Definitions

What is Eurozone/concept/elaboration

The European Union was born with a great purpose : to increase ties between European nations and, consequently, to avoid the historic conflicts that have plagued the continent for centuries. This general principle was consolidated with a series of actions: a parliament to legislate in relation to common interests, the free movement of citizens and a single currency, in this case the euro. However, not all countries that make up the European Union share the same currency. In this way, there are two blocks of countries that can be differentiated: those that use the euro as their currency and those that do not. The first case deals with the Eurozone, also known as the Eurozone.

The European Central Bank is the entity that governs the economy of countries in the euro zone and its main function is to maintain the purchasing power of the euro and achieve price stability as a common currency.

Eurozone Development

Having a single European currency means a tool to promote territorial, economic, financial and human cohesion in European countries. What we know as the eurozone was an important step that officially began in 1999 and is made up of a total of 11 countries. In the following years, other countries were incorporated and today it has a total of 19 states.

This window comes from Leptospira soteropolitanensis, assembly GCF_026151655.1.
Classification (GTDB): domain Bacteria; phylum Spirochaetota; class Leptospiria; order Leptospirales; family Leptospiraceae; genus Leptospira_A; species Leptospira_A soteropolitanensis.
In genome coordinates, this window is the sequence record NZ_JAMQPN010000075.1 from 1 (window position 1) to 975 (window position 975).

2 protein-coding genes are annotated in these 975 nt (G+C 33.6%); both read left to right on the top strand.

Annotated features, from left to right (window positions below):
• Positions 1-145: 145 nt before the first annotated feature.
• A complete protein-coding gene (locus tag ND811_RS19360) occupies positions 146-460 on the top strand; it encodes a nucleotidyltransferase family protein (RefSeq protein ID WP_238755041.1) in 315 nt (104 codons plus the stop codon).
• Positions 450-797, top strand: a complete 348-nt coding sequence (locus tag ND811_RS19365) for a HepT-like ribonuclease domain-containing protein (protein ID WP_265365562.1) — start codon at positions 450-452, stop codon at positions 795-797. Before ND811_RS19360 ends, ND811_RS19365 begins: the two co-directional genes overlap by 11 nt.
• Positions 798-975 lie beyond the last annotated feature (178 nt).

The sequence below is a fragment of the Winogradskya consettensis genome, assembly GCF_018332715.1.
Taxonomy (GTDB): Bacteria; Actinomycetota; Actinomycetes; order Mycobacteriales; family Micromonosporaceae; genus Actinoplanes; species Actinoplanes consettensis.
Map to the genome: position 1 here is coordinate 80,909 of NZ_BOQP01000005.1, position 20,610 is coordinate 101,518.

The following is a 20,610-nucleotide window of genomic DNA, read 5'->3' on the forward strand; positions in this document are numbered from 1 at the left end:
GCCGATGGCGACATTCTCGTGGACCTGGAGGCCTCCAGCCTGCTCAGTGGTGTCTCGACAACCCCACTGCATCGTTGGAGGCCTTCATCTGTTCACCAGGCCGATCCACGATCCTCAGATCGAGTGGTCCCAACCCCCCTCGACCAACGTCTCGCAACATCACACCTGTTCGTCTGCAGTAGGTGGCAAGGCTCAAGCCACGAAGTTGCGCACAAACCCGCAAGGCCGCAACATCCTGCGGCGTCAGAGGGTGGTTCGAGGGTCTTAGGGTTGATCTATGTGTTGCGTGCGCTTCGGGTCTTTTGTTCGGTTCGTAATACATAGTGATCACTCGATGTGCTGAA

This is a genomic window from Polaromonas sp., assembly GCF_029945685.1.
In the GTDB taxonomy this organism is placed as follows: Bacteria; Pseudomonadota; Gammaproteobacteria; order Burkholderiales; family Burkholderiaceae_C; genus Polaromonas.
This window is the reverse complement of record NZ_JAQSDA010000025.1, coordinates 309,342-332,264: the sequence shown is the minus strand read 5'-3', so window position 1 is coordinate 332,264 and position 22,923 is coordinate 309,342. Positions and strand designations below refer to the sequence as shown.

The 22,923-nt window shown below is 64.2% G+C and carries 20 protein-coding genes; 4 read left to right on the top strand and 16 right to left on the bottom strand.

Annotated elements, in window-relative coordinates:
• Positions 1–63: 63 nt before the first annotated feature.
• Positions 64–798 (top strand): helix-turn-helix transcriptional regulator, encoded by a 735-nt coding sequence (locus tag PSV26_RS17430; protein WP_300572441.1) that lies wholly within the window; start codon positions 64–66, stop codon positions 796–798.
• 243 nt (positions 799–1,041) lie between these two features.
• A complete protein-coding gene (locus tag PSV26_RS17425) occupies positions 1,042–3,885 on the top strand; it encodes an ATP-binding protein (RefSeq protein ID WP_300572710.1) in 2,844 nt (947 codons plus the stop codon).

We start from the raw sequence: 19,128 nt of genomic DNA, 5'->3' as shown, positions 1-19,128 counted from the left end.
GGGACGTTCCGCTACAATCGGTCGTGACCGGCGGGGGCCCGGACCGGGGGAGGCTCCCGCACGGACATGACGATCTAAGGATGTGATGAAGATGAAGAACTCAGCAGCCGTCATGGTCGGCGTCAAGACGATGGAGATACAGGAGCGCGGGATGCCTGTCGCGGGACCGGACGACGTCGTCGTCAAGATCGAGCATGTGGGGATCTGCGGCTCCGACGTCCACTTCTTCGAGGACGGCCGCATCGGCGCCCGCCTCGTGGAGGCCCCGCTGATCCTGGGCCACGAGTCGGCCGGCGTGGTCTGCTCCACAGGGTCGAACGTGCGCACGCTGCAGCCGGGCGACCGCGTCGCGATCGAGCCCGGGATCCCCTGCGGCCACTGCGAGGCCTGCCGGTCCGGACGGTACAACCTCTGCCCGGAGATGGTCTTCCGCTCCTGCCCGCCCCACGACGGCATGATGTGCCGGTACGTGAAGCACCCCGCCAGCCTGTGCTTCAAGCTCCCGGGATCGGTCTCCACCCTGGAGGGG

There is a project for the eurozone to be expanded in the coming years. However, currently, there are nations that do not intend to be part of the eurozone, such as Denmark and Great Britain.

Conditions for joining the eurozone

The legislative power of each European Union country diminishes as Europe and its institutions advance. For this advance to be homogeneous, it is necessary to establish a series of requirements that must meet all nations that have the desire to integrate this common space. In relation to the criteria for admission to the eurozone, the most relevant are the following:

1) control the inflation rate (of consumer prices);

2) maintain a budget deficit below 3% of GDP;

3) control public debts;

4) monitor interest rates in a stable manner.

These requirements mean that no eurozone country can act according to its own financial criteria. These and other requirements are not always easy to comply with, especially in situations of economic recession where there is an increase in public debt to meet the social needs of member states.

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